9 Things that Make Me Weird (and Good) about Money

My friends say I’m good with money. I should say up front that I’ve definitely been blessed with parents who in their later years have been able to provide some financial support. Perhaps more importantly, they’ve been a safety net I knew I could rely on if things ever went really bad. My folks would secretly be overjoyed if I had to come live with them for a few months, and they have enough cash flowing into and out of their lives that they could also help me get back on my feet if needed.

But it wasn’t always this way. I remember getting to count coins from my mom’s tip jar when she was waitressing nights at Pizza Hut to help make ends meet. If we had enough change, we could buy a small bag of my favorite Seyfert’s potato chips to supplement our lunch we had packed for going to the local lake. Since we often didn’t have enough change, we often didn’t get the chips. While many many kids were worse off than I was growing up, my early years were still a lesson in delaying gratification and learning to make do with what you have.

Somewhere in this mix of adult class privilege and childhood delayed gratification, I learned a set of rules about money that help me manage my day-to-day finances. After describing some of my rules to a friend, I thought I’d try to explain them here as well.

9 Weird Money Rules

1. If I want to know how much money I have, I look at the balance in my savings account (not my checking account).

2. If I don’t have any savings, I’m broke and should be making decisions as if I’m broke. If I’m carrying a credit card balance, I’m panicked. This leads me to making life sacrifices from what I want to what I absolutely need to survive much earlier than most of my friends.

3. I make life sacrifices in recurring bills, so it’s less about willpower in the moment, and more about adjusting my lifestyle to my current income. I suck it up and move in with roommates. I drop cable & internet. I reduce my phone plan. I drop memberships & subscriptions.

4. I have 7 things in my apartment that I spent more than $100 for. My futon bed. My computer. My iPod. My piano. My desk chair. My bike. My first pair of red Danskos that I bought 6 years ago and have worn ragged.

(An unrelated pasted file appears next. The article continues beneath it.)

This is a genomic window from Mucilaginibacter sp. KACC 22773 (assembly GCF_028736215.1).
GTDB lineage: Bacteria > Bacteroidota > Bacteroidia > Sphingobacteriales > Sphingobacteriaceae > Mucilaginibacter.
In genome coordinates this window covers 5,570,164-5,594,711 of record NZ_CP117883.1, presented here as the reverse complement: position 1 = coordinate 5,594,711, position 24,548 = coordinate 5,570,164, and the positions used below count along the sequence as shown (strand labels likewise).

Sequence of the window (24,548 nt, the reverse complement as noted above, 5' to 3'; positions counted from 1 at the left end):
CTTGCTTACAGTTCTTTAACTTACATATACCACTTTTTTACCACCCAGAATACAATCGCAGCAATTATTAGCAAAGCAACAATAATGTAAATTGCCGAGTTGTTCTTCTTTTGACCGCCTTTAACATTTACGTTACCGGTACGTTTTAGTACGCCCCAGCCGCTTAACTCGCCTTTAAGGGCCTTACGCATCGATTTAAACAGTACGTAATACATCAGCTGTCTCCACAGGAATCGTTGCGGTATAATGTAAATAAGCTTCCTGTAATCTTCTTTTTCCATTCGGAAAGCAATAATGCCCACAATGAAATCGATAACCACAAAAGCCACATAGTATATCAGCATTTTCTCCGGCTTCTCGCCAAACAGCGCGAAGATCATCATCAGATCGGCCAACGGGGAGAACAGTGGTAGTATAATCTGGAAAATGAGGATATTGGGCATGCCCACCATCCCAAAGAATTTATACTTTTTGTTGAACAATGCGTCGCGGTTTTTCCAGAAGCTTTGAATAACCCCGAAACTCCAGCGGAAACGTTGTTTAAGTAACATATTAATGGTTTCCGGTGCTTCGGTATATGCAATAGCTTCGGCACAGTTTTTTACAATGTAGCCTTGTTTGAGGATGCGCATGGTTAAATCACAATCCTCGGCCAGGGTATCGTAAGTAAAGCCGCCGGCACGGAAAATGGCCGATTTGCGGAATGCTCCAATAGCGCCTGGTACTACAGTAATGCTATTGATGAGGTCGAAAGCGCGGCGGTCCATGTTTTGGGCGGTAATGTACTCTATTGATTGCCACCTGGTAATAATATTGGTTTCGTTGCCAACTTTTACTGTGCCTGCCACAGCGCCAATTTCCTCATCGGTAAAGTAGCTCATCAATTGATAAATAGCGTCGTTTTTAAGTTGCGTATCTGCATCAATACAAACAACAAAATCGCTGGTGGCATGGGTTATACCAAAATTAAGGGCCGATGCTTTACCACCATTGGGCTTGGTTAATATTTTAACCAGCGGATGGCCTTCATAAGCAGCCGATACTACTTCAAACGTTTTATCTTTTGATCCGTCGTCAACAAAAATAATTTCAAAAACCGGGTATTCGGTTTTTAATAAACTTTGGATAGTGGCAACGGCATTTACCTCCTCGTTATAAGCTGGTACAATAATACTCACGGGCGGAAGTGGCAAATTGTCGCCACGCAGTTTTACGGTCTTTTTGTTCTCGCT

5. I agonized over each of those purchases. Is there a coupon? Can I wait for it to go on sale? Can I get something of comparable value at the thrift store? Is this an investment that will last several years? Even after all the self-assurances, it was still hard to make the purchase. But I don’t regret any of them.

6. I more routinely spend more than $100 on what I love, which is experiences and personal growth. Travel, classes, retreats, counseling have all come in at more than $100 a pop. But I still find ways to be frugal – I find the cheap plane ticket even if it means the time is inconvenient, I stay with friends rather than rent a hotel room, I take public transit rather than renting a car. I pay out of pocket for the best counselor rather than switching to a cheaper but less effective therapist because I know the best counselor will help me more in one session than the less effective one will in three sessions.

7. I do my damnedest to only buy things I really love. But the minute I feel “I can’t imagine life without this!” or “I really need this”  – I make myself step back and wait a few days before purchasing. If I’m still feeling the same way in a few days, it’s probably worth buying.

8. When I’m more broke than flush with cash, I often ask myself “What’s the underlying need (or needs) I’m trying to meet? Can I meet those needs in other ways that are cheaper but still satisfying?” Like, if I need to feel connected to far away friends, is it cheaper to talk on the phone rather than buy a plane ticket? Can I convince them to come visit me?

9. I calculate nearly every purchase in terms of my top love. I’ve been wanting to move into a bigger apartment for the past 2 years. My studio is convenient and big enough for me, but useless for entertaining others. But in this town, I’d have to increase my monthly rent+utilities at least $150-$200/month to get into the kind of place I envision. That’s a plane ticket every other month! When I bemoan my small apartment, I remind myself begrudgingly that I’m just choosing travel over easy entertaining. I ask myself, “Have I changed my mind?” And the answer is always NO.

I’m curious what you think – which of these rules makes me most weird about money?

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3 responses to “9 Things that Make Me Weird (and Good) about Money

  1. Thanks for sharing Dawn. It’s interesting to me that you look to your savings account to tell you if you’re broke or not. For me, I pretend my savings account is non-existent at all times, which means in order to save money for the goal of buying something (right now it’s a new computer) I act as if that money doesn’t even exist. When I’m scrimping and saving for something, I direct deposit money into the savings strait from the paycheck so that I don’t have to think about it at all. I find myself pretending I’m broke all the time, even when I’m not (and even when I’m not saving for something). I like the “top-love” concept. I too, want to move into a bigger apartment and have found that the things I will have to sacrifice in order to do so are worth it for me.

  2. I don’t like to pretend that I’m broke all the time. It’s a hard way to live. I look at the savings account as a threshold – as long as I have $XXX in my savings account I can afford things. If I dip below it, I need to scrimp a bit to get back to my threshold. The amount has fluctuated over time (right now it’s super high in anticipation of moving to San Francisco!) but it gives me a buffer for unexpected expenses and helps me pay for things I want now rather than always having to wait to save up for things.

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